Hilleary Poll Shows He Leads GOP Senate Field
Former Rep. Van Hilleary (R) released a poll Monday that showed him comfortably ahead of the other three GOP candidates considering a bid for the soon-to-be vacant seat of Sen. Bill Frist (R).
In a head-to-head matchup with Chattanooga Mayor Bob Corker, the presumptive GOP frontrunner, Hilleary led 41 percent to 11 percent.
With former Rep. Ed Bryant and state Rep. Beth Harwell included in the trial 2006 matchup, Hilleary received 31 percent to 18 percent for Bryant, 8 percent for Corker and 2 percent for Harwell.
The poll was conducted by the Anderson Group Jan. 31 and Feb. 1, testing 400 likely primary voters with a 4.9 percent margin of error.
The strong showing for Hilleary is the direct result of his high-profile gubernatorial race in 2002, which he lost to Gov. Phil Bredesen (D).
Hilleary and Bryant are friends from their days in Congress and would not likely run against each other. Bryant has just set up a Web site for a possible Senate run.
In a three-way primary matchup without Bryant included, Hilleary led with 38 percent to 9 percent for Corker and 4 percent for Harwell.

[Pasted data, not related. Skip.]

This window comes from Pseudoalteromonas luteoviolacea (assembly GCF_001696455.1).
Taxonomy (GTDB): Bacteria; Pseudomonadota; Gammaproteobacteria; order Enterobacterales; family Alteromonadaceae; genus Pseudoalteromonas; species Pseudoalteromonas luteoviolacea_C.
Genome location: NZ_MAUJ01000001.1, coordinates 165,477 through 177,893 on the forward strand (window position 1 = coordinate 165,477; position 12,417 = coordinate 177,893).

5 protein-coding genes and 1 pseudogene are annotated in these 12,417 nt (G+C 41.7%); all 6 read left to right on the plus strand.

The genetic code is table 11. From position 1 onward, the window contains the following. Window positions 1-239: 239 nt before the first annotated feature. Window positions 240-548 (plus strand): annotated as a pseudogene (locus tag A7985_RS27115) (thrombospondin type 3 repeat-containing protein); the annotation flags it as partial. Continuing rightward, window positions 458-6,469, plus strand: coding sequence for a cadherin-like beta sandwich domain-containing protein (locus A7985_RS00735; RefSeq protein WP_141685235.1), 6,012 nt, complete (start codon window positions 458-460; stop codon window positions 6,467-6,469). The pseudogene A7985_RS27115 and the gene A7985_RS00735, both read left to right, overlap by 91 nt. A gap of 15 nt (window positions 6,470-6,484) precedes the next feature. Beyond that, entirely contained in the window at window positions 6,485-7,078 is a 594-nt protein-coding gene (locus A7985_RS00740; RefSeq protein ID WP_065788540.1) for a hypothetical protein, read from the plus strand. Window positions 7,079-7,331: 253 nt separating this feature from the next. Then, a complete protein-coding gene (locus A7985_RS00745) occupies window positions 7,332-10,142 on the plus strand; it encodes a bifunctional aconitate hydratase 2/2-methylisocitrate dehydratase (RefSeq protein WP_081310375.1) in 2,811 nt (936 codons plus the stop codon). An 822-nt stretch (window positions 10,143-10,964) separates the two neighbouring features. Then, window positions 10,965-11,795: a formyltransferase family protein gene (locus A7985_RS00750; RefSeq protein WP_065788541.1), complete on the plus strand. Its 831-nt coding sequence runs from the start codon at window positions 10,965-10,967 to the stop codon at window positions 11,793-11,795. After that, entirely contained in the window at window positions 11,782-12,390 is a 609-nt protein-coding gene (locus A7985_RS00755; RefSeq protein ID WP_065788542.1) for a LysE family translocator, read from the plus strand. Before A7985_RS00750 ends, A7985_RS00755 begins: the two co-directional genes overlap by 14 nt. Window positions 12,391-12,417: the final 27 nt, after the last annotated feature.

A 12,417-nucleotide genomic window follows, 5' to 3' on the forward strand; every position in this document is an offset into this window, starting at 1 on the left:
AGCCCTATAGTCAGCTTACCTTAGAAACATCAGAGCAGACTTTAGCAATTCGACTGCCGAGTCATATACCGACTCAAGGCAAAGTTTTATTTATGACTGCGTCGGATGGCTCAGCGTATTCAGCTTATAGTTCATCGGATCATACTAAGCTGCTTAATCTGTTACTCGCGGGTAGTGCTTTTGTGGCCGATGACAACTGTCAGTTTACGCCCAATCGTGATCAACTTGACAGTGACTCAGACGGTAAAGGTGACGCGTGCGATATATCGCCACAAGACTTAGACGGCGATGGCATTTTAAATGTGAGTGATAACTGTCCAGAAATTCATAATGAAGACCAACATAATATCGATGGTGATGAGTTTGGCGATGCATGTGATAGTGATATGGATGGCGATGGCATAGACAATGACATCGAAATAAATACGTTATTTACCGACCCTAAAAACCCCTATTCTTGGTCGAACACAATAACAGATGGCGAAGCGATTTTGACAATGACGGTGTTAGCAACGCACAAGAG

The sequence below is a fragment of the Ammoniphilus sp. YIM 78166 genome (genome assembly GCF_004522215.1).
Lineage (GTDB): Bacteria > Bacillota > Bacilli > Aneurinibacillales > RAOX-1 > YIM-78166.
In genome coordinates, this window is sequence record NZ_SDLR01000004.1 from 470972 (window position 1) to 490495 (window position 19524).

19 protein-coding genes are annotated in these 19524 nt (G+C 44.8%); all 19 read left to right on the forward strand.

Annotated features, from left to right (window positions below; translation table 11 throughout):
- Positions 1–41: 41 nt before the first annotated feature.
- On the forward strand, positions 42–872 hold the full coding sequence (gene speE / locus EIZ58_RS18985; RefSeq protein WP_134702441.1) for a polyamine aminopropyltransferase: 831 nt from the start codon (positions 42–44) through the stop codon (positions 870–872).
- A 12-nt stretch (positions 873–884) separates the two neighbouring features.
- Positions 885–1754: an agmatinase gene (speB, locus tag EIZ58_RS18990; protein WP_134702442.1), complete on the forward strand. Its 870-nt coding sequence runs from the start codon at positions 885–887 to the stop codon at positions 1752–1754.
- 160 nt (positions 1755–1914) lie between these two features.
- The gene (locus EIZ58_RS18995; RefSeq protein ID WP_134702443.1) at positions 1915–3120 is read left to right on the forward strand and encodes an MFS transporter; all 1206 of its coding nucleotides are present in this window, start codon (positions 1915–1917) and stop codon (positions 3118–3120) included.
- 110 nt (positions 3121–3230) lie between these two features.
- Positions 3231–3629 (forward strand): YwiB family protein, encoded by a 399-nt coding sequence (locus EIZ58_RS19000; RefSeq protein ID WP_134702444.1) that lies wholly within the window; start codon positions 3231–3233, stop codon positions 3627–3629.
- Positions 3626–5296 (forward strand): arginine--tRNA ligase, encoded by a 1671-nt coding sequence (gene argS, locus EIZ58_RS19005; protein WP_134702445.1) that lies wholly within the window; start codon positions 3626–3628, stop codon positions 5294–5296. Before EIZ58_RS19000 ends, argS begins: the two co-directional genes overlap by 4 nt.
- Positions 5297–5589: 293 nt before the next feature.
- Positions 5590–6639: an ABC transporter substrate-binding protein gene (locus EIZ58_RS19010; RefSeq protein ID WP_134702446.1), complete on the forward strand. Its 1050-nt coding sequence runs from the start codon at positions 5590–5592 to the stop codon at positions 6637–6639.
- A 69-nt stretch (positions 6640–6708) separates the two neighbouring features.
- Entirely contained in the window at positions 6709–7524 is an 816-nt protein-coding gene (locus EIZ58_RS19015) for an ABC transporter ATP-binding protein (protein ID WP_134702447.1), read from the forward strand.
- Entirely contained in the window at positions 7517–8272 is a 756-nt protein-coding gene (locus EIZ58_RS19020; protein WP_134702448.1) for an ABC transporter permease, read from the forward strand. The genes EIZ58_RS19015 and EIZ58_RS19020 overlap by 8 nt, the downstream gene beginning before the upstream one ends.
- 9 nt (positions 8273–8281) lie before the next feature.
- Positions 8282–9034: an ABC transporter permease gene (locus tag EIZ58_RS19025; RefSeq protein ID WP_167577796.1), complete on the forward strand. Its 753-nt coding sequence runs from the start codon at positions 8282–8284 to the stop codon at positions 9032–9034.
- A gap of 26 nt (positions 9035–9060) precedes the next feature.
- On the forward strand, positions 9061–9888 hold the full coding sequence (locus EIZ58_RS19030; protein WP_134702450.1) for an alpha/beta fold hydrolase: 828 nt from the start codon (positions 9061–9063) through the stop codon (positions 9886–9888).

The race could grow even more complicated if Rep. Marsha Blackburn (R) decides to make a bid, a decision that is expected this week.
On the Democratic side, Rep. Harold Ford Jr. is the odds-on favorite, although state Sen. Rosalind Kurita has also said she will run.
— Chris Cillizza
New Senate Candidate Coming to D.C. Today
Fresh off his announcement last week that he would run for the Senate in 2006, the Ocean State’s secretary of state, Matt Brown (D), scheduled a trip to Washington, D.C., today, where he is expected to meet with party leaders, consultants and potential supporters.
With Rep. Jim Langevin (D) still contemplating whether to run for the seat held by Sen. Lincoln Chafee (R), Brown got an early jump on the race for the Democratic nomination, signaling his intention to run through e-mails to supporters and conversations with Rhode Island journalists.